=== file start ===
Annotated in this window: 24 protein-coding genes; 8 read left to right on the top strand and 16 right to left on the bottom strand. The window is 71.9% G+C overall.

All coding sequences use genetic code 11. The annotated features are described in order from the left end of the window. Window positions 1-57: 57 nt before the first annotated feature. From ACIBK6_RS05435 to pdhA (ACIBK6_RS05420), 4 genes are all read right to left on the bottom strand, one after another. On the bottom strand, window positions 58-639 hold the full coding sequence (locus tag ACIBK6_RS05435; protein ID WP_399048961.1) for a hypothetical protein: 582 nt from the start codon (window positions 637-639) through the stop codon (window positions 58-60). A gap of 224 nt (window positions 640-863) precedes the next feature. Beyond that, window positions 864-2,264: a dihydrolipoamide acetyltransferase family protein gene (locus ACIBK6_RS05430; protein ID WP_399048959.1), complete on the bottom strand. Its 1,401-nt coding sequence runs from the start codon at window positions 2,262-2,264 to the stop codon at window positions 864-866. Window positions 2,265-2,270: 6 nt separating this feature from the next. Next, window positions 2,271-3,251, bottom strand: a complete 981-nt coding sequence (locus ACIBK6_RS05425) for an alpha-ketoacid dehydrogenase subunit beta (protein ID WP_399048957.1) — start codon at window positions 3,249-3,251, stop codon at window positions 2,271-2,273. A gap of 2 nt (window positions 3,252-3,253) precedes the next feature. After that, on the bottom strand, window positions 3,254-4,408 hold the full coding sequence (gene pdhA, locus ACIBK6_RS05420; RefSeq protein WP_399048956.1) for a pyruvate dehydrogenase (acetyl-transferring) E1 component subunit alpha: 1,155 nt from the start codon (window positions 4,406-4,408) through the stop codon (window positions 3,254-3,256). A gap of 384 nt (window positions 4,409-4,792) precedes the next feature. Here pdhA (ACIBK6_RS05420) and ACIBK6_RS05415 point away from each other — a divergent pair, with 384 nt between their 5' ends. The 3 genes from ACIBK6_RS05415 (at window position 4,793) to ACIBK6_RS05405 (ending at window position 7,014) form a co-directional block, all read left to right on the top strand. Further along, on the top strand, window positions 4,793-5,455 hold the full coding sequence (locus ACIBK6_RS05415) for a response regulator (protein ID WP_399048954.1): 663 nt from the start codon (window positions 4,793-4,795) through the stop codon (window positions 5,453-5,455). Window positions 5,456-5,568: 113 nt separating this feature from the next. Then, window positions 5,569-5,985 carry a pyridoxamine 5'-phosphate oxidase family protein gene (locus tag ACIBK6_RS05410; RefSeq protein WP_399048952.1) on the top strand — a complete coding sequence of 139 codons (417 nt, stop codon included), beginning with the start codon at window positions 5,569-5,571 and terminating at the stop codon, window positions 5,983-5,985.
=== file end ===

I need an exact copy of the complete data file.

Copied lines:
Annotated in this window: 24 protein-coding genes; 8 read left to right on the top strand and 16 right to left on the bottom strand. The window is 71.9% G+C overall.

All coding sequences use genetic code 11. The annotated features are described in order from the left end of the window. Window positions 1-57: 57 nt before the first annotated feature. From ACIBK6_RS05435 to pdhA (ACIBK6_RS05420), 4 genes are all read right to left on the bottom strand, one after another. On the bottom strand, window positions 58-639 hold the full coding sequence (locus tag ACIBK6_RS05435; protein ID WP_399048961.1) for a hypothetical protein: 582 nt from the start codon (window positions 637-639) through the stop codon (window positions 58-60). A gap of 224 nt (window positions 640-863) precedes the next feature. Beyond that, window positions 864-2,264: a dihydrolipoamide acetyltransferase family protein gene (locus ACIBK6_RS05430; protein ID WP_399048959.1), complete on the bottom strand. Its 1,401-nt coding sequence runs from the start codon at window positions 2,262-2,264 to the stop codon at window positions 864-866. Window positions 2,265-2,270: 6 nt separating this feature from the next. Next, window positions 2,271-3,251, bottom strand: a complete 981-nt coding sequence (locus ACIBK6_RS05425) for an alpha-ketoacid dehydrogenase subunit beta (protein ID WP_399048957.1) — start codon at window positions 3,249-3,251, stop codon at window positions 2,271-2,273. A gap of 2 nt (window positions 3,252-3,253) precedes the next feature. After that, on the bottom strand, window positions 3,254-4,408 hold the full coding sequence (gene pdhA, locus ACIBK6_RS05420; RefSeq protein WP_399048956.1) for a pyruvate dehydrogenase (acetyl-transferring) E1 component subunit alpha: 1,155 nt from the start codon (window positions 4,406-4,408) through the stop codon (window positions 3,254-3,256). A gap of 384 nt (window positions 4,409-4,792) precedes the next feature. Here pdhA (ACIBK6_RS05420) and ACIBK6_RS05415 point away from each other — a divergent pair, with 384 nt between their 5' ends. The 3 genes from ACIBK6_RS05415 (at window position 4,793) to ACIBK6_RS05405 (ending at window position 7,014) form a co-directional block, all read left to right on the top strand. Further along, on the top strand, window positions 4,793-5,455 hold the full coding sequence (locus ACIBK6_RS05415) for a response regulator (protein ID WP_399048954.1): 663 nt from the start codon (window positions 4,793-4,795) through the stop codon (window positions 5,453-5,455). Window positions 5,456-5,568: 113 nt separating this feature from the next. Then, window positions 5,569-5,985 carry a pyridoxamine 5'-phosphate oxidase family protein gene (locus tag ACIBK6_RS05410; RefSeq protein WP_399048952.1) on the top strand — a complete coding sequence of 139 codons (417 nt, stop codon included), beginning with the start codon at window positions 5,569-5,571 and terminating at the stop codon, window positions 5,983-5,985.